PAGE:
Friday, July 11, 2014

My Quick Review on Chuck Wendig's, The Kick-Ass Writer.

Here is my brief review of +Chuck Wendig's The Kick Ass Writer: 1001 Ways to Write Great Fiction, Get Published, & Earn Your Audience.

It's brief, because it's written in such a way where it doesn't need to be read from cover to cover. In between the covers there is something for everyone....that sounded way too sexy. What I meant to say was you could probably devour a chapter and be energized enough to make that post or write ten more pages of your manuscript.

I also kept it brief because I'm also in a hurry to dive into Neil Gaiman's American Gods before it gets turned into a mini-series. Not that I have premium cable...but there's always Netflix.

Enjoy.


The Kick-Ass Writer: 1001 Ways to Write Great Fiction, Get Published, and Earn Your AudienceThe Kick-Ass Writer: 1001 Ways to Write Great Fiction, Get Published, and Earn Your Audience by Chuck Wendig
My rating: 4 of 5 stars

Okay, I'm keeping this book marked as "Currently-Reading" because I never officially finished it. However, this is a book that was never meant to be read to the final page. This book is the very essence of a book that "you can pick up and put down" and honestly not skip a beat.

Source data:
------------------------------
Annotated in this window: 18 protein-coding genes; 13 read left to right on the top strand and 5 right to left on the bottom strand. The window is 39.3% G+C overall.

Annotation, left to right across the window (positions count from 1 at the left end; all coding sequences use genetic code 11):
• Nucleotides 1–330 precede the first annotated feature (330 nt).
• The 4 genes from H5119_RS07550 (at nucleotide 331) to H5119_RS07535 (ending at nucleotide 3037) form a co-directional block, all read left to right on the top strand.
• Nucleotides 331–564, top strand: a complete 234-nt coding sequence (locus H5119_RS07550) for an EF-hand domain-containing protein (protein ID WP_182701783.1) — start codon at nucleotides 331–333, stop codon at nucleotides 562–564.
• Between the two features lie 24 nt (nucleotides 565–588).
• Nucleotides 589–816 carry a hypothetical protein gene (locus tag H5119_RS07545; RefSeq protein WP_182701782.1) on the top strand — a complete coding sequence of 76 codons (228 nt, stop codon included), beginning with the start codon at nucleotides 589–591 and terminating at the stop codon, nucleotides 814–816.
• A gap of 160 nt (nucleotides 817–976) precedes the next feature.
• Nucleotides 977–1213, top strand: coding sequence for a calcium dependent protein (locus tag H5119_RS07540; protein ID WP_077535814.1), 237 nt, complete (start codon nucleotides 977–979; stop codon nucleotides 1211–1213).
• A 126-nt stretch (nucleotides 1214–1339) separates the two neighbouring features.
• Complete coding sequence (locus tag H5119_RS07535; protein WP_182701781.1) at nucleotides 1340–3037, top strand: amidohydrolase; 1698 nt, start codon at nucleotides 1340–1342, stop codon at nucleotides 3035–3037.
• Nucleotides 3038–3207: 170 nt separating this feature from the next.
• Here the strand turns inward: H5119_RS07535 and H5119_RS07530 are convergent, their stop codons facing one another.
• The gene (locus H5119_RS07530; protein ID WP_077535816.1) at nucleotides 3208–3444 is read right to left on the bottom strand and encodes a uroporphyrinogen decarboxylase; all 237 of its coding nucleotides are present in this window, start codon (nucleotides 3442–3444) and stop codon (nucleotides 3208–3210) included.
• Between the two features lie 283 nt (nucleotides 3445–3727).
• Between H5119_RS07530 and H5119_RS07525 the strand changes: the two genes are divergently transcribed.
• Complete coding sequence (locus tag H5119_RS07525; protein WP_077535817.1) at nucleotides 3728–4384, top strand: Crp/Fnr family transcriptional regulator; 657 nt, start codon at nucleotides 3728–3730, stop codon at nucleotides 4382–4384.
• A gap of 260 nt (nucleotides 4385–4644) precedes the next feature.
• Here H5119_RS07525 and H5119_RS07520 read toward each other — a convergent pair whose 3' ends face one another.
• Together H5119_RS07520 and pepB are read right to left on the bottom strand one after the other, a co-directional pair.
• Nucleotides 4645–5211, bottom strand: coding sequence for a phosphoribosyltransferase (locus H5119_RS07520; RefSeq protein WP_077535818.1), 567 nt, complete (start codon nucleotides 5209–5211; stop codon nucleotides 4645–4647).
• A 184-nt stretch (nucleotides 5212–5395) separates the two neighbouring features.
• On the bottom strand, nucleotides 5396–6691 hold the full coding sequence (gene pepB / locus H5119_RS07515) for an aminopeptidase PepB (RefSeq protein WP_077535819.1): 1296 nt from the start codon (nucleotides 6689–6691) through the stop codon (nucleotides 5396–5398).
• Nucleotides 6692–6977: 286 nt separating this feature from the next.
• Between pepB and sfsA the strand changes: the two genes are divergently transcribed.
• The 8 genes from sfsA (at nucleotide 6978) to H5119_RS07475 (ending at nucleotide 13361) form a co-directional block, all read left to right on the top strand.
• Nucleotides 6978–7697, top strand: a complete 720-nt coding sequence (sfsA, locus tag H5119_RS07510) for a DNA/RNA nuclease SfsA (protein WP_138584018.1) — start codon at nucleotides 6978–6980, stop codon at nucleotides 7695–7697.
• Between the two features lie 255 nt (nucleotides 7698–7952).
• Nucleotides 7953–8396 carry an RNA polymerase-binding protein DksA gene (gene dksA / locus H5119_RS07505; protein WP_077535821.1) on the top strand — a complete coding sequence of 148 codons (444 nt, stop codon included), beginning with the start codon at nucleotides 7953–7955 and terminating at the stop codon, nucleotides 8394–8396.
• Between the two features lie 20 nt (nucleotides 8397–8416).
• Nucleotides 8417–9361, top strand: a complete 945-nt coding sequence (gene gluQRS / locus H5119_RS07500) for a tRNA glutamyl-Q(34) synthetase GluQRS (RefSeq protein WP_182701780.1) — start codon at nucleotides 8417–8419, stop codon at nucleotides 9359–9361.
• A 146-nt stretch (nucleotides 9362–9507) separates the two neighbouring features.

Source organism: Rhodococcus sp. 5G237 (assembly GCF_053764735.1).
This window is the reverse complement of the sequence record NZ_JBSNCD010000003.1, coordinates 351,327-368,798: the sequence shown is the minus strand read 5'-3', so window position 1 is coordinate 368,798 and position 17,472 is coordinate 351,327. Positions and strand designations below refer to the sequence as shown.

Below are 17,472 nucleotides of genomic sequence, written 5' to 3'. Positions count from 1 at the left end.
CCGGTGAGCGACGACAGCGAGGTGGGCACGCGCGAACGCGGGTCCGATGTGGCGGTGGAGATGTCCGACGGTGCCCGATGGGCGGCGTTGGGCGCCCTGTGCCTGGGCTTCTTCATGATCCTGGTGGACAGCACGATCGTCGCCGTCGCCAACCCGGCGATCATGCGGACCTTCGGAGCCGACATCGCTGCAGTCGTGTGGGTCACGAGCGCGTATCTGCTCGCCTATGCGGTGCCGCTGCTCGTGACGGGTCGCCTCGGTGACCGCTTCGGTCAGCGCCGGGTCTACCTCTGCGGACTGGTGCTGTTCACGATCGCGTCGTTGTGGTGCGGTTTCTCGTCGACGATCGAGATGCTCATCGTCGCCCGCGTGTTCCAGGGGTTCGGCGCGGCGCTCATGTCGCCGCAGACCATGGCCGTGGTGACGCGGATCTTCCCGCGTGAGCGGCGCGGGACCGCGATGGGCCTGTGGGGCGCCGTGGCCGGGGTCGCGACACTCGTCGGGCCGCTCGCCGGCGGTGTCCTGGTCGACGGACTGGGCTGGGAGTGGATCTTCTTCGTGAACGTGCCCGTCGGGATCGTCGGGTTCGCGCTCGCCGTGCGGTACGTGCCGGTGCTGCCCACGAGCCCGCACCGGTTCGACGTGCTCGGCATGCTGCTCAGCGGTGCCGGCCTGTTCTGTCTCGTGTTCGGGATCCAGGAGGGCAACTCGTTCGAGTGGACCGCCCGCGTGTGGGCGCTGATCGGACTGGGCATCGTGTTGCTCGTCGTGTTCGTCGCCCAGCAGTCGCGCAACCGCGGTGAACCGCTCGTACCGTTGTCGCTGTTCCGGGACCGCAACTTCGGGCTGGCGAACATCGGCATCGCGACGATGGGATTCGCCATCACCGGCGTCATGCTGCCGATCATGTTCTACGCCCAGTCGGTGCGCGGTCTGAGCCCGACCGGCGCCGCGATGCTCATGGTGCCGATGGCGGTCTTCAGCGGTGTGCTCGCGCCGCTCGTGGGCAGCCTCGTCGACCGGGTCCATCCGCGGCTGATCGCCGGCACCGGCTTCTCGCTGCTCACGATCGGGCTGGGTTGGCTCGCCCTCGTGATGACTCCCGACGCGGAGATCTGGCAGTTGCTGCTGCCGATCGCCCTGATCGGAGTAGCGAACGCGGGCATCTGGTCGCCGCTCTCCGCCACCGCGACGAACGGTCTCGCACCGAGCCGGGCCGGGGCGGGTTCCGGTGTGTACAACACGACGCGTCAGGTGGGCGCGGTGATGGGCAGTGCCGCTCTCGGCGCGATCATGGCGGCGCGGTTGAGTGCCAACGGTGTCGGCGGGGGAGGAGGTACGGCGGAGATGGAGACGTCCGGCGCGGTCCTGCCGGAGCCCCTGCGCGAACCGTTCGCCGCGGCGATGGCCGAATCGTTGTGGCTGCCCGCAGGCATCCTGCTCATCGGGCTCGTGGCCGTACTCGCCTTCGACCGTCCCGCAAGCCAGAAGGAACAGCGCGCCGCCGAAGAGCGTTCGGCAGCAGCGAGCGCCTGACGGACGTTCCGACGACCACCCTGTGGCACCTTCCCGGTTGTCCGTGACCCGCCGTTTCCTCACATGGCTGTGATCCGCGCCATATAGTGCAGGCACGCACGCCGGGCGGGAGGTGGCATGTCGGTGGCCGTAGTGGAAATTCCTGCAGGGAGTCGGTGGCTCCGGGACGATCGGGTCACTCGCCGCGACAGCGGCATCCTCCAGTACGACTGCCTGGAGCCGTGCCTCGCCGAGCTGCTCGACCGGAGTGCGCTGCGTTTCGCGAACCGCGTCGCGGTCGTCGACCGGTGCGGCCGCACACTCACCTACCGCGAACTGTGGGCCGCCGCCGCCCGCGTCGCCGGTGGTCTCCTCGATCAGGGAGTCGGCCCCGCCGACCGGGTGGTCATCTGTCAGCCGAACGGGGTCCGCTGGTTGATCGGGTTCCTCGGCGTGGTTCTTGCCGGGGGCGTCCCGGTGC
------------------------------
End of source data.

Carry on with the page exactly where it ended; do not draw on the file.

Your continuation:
For the record, I am a fan of Chuck Wendig. His writing is as fearless as his approach, and I love his ability to rally and wrangle novice writers and twitchy wallflowers to get out there and keep writing. I myself have participated in one of his many writing exercises he has published in his blog. He is an awesome force of nature; even if you don't know what you're doing when you pick up that pen, within minutes of encouragement from him, you will create something brilliant. He never takes writer's block as an excuse, and he will not allow it in his students. He comes across as a bit of a high school football coach, but when it comes to matters of trying to get motivated to put words to paper, I would chose him any day of the week and twice on Sunday.

I can talk him up to the rafters, but it will do nothing to make me finish this book. Here's the thing: I don't have to. If advice were currency, then every page is just as rich as the last. Take the book, throw it up in the air, allow it to fall open to a random page, and you will be just as inspired by his advice on that page as you would on any other.

I have added this book to my arsenal of writing tools, and I highly recommend you do as well. If you're a budding writer/novelist/blogger, I highly recommend checking out his blog. Read it cover to cover, flip open to a random page, or just beat yourself over the head with it (not recommended) let this book inspire you to get your writing out of the land of suck, an into the land of kick-ass awesomeness.

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